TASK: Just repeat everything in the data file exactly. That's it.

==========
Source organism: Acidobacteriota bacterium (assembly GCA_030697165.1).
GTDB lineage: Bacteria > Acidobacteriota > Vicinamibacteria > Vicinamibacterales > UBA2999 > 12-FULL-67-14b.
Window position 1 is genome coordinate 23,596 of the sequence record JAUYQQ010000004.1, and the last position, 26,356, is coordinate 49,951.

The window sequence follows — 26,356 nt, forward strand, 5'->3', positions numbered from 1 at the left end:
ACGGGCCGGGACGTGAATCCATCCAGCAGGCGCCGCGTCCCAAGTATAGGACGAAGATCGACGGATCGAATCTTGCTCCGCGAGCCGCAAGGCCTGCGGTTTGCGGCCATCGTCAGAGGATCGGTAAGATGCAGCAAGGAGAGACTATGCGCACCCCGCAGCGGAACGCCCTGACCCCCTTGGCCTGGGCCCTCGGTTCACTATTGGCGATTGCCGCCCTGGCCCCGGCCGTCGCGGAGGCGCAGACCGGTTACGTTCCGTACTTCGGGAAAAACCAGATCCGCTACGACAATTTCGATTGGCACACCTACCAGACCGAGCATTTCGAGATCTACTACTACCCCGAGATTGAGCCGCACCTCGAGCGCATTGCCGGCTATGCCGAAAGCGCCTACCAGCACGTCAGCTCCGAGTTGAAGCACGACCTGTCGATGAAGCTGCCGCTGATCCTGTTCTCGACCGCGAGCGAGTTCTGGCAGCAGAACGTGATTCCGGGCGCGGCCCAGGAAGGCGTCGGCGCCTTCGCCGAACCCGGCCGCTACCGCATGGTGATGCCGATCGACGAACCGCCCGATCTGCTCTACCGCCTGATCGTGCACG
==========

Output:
Source organism: Acidobacteriota bacterium (assembly GCA_030697165.1).
GTDB lineage: Bacteria > Acidobacteriota > Vicinamibacteria > Vicinamibacterales > UBA2999 > 12-FULL-67-14b.
Window position 1 is genome coordinate 23,596 of the sequence record JAUYQQ010000004.1, and the last position, 26,356, is coordinate 49,951.

The window sequence follows — 26,356 nt, forward strand, 5'->3', positions numbered from 1 at the left end:
ACGGGCCGGGACGTGAATCCATCCAGCAGGCGCCGCGTCCCAAGTATAGGACGAAGATCGACGGATCGAATCTTGCTCCGCGAGCCGCAAGGCCTGCGGTTTGCGGCCATCGTCAGAGGATCGGTAAGATGCAGCAAGGAGAGACTATGCGCACCCCGCAGCGGAACGCCCTGACCCCCTTGGCCTGGGCCCTCGGTTCACTATTGGCGATTGCCGCCCTGGCCCCGGCCGTCGCGGAGGCGCAGACCGGTTACGTTCCGTACTTCGGGAAAAACCAGATCCGCTACGACAATTTCGATTGGCACACCTACCAGACCGAGCATTTCGAGATCTACTACTACCCCGAGATTGAGCCGCACCTCGAGCGCATTGCCGGCTATGCCGAAAGCGCCTACCAGCACGTCAGCTCCGAGTTGAAGCACGACCTGTCGATGAAGCTGCCGCTGATCCTGTTCTCGACCGCGAGCGAGTTCTGGCAGCAGAACGTGATTCCGGGCGCGGCCCAGGAAGGCGTCGGCGCCTTCGCCGAACCCGGCCGCTACCGCATGGTGATGCCGATCGACGAACCGCCCGATCTGCTCTACCGCCTGATCGTGCACG